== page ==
12 Dec 2013
IPCPR and CRA sent a letter to the Obama Administration’s Office of Management and Budget (OMB) to argue against impending regulation of cigars by the Food & Drug Administration (FDA). The OMB is currently evaluating rules proposed by the FDA.
In 2009, President Obama signed into law the so-called “Family Smoking Prevention and Tobacco Control Act,” which required the FDA to regulate cigarettes. The bill also authorized the FDA to regulate other types of tobacco, but doesn’t require such regulation.
The nine-page letter makes the case that there is “no public health basis to conclude that premium cigars should be regulated by FDA under the Tobacco Control Act.” It states there is no legal basis for such regulation because there is no evidence that premium cigars are addictive or used by young people.
The letter notes the Tobacco Control Act gives the Food & Drug Administration “the authority to address issues of particular concern to public health officials, especially the use of tobacco by young people and dependence on tobacco,” and also should “continue to permit the sale of tobacco products to adults in conjunction with measures to ensure they are not sold or accessible to underage purchasers.”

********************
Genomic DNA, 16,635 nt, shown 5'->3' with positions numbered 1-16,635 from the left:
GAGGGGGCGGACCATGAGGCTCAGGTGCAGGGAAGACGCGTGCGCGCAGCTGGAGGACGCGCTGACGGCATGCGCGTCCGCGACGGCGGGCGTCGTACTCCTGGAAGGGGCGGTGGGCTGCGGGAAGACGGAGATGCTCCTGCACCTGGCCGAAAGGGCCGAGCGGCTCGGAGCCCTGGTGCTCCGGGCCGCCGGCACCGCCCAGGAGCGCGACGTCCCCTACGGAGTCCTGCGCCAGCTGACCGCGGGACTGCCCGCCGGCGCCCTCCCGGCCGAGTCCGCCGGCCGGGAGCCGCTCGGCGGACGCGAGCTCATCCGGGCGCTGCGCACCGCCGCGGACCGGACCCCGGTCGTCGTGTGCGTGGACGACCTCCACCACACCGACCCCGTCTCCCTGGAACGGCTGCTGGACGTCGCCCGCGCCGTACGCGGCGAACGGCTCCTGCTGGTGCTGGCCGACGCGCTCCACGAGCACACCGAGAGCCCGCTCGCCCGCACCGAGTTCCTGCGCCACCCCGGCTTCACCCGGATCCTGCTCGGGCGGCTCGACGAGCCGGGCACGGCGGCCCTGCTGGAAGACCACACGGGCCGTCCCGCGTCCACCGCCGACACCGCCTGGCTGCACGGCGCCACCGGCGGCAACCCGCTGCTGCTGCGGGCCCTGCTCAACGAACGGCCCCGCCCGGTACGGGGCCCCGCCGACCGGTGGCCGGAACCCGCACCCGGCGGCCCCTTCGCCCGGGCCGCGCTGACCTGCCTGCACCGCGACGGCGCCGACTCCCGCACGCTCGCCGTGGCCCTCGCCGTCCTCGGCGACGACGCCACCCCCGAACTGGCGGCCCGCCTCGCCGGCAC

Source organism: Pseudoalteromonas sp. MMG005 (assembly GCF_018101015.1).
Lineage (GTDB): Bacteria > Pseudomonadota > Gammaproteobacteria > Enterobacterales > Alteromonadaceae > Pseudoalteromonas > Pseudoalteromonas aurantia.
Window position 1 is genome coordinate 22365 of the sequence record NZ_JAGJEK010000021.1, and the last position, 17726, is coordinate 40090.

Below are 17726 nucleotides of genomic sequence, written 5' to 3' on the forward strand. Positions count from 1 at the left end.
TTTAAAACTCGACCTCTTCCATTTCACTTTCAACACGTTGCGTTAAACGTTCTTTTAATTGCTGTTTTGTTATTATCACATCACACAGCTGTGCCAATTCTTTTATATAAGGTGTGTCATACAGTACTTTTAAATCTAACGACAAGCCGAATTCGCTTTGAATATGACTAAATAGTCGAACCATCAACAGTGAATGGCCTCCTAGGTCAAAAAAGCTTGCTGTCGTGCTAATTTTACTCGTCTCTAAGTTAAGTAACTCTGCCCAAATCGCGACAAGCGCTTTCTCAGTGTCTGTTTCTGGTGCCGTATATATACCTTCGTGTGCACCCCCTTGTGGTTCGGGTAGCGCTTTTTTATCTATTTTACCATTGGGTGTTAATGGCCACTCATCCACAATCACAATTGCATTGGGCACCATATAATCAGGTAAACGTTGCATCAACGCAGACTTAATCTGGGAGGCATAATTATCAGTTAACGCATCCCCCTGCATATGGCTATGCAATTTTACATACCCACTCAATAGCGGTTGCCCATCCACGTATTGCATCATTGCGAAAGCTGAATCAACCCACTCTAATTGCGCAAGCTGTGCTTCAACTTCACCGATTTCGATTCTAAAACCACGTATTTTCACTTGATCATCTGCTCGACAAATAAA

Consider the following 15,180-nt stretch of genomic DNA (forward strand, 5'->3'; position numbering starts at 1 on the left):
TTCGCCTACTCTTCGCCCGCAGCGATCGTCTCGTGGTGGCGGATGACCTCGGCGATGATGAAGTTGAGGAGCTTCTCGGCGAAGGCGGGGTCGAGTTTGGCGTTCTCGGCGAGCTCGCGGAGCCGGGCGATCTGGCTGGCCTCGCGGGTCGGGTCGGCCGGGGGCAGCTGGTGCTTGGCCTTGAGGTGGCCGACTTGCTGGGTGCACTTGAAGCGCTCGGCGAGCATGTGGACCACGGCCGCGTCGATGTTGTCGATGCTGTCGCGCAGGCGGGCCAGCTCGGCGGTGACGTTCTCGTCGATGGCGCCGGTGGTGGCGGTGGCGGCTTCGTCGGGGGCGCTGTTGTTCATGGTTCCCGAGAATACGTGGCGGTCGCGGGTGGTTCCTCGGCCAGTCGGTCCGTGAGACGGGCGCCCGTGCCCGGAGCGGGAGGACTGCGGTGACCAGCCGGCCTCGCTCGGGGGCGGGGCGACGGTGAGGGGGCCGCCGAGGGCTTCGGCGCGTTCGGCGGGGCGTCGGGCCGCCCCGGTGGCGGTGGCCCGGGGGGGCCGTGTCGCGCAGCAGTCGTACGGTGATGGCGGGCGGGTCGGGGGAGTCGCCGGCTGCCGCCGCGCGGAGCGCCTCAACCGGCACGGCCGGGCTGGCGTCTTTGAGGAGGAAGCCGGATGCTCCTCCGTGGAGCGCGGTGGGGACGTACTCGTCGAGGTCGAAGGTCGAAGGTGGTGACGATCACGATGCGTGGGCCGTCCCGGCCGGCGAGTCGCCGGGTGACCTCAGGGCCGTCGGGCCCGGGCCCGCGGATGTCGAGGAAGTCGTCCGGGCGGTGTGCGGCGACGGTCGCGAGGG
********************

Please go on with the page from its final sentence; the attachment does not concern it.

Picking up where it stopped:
It then goes through the scientific research, especially the National Cancer Institute’s Monograph 9, which is the most comprehensive overview of the health effects of cigar smoking. As explained in the IPCPR and CRA letter, the 248-page monograph demonstrates that handmade cigars are not addictive when used properly.
The letter, which can be read below, makes the case that if the FDA and OMB apply the law in a scientific manner, the FDA should not create any new regulations for handmade cigars. Further, should the FDA attempt to regulate handmade cigars, the arguments in the letter are likely to be the same arguments in any legal challenges to FDA regulation.
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